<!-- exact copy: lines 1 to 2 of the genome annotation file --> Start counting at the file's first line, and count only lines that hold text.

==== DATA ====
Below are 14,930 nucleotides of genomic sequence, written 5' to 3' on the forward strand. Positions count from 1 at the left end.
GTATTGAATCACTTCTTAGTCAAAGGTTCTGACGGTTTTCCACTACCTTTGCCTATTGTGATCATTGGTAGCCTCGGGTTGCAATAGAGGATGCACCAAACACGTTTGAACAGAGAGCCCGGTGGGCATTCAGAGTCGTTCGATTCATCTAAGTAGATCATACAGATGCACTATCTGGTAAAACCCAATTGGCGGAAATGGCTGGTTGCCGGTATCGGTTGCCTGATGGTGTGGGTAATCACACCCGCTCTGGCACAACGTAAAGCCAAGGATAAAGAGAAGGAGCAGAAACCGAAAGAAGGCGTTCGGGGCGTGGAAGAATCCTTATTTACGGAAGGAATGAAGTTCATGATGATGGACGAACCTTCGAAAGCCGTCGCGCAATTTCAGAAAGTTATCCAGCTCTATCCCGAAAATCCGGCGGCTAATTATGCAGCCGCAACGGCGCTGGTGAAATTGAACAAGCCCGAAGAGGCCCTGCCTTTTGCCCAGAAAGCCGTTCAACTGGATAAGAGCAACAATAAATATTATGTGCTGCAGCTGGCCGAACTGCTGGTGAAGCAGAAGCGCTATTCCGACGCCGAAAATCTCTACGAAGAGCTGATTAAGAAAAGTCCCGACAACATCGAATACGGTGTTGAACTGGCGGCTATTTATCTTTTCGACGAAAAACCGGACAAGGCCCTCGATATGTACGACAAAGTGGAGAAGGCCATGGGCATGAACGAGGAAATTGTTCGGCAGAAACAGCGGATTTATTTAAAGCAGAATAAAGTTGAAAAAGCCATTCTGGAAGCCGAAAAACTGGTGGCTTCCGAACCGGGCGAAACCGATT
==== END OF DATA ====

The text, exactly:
Below are 14,930 nucleotides of genomic sequence, written 5' to 3' on the forward strand. Positions count from 1 at the left end.
GTATTGAATCACTTCTTAGTCAAAGGTTCTGACGGTTTTCCACTACCTTTGCCTATTGTGATCATTGGTAGCCTCGGGTTGCAATAGAGGATGCACCAAACACGTTTGAACAGAGAGCCCGGTGGGCATTCAGAGTCGTTCGATTCATCTAAGTAGATCATACAGATGCACTATCTGGTAAAACCCAATTGGCGGAAATGGCTGGTTGCCGGTATCGGTTGCCTGATGGTGTGGGTAATCACACCCGCTCTGGCACAACGTAAAGCCAAGGATAAAGAGAAGGAGCAGAAACCGAAAGAAGGCGTTCGGGGCGTGGAAGAATCCTTATTTACGGAAGGAATGAAGTTCATGATGATGGACGAACCTTCGAAAGCCGTCGCGCAATTTCAGAAAGTTATCCAGCTCTATCCCGAAAATCCGGCGGCTAATTATGCAGCCGCAACGGCGCTGGTGAAATTGAACAAGCCCGAAGAGGCCCTGCCTTTTGCCCAGAAAGCCGTTCAACTGGATAAGAGCAACAATAAATATTATGTGCTGCAGCTGGCCGAACTGCTGGTGAAGCAGAAGCGCTATTCCGACGCCGAAAATCTCTACGAAGAGCTGATTAAGAAAAGTCCCGACAACATCGAATACGGTGTTGAACTGGCGGCTATTTATCTTTTCGACGAAAAACCGGACAAGGCCCTCGATATGTACGACAAAGTGGAGAAGGCCATGGGCATGAACGAGGAAATTGTTCGGCAGAAACAGCGGATTTATTTAAAGCAGAATAAAGTTGAAAAAGCCATTCTGGAAGCCGAAAAACTGGTGGCTTCCGAACCGGGCGAAACCGATT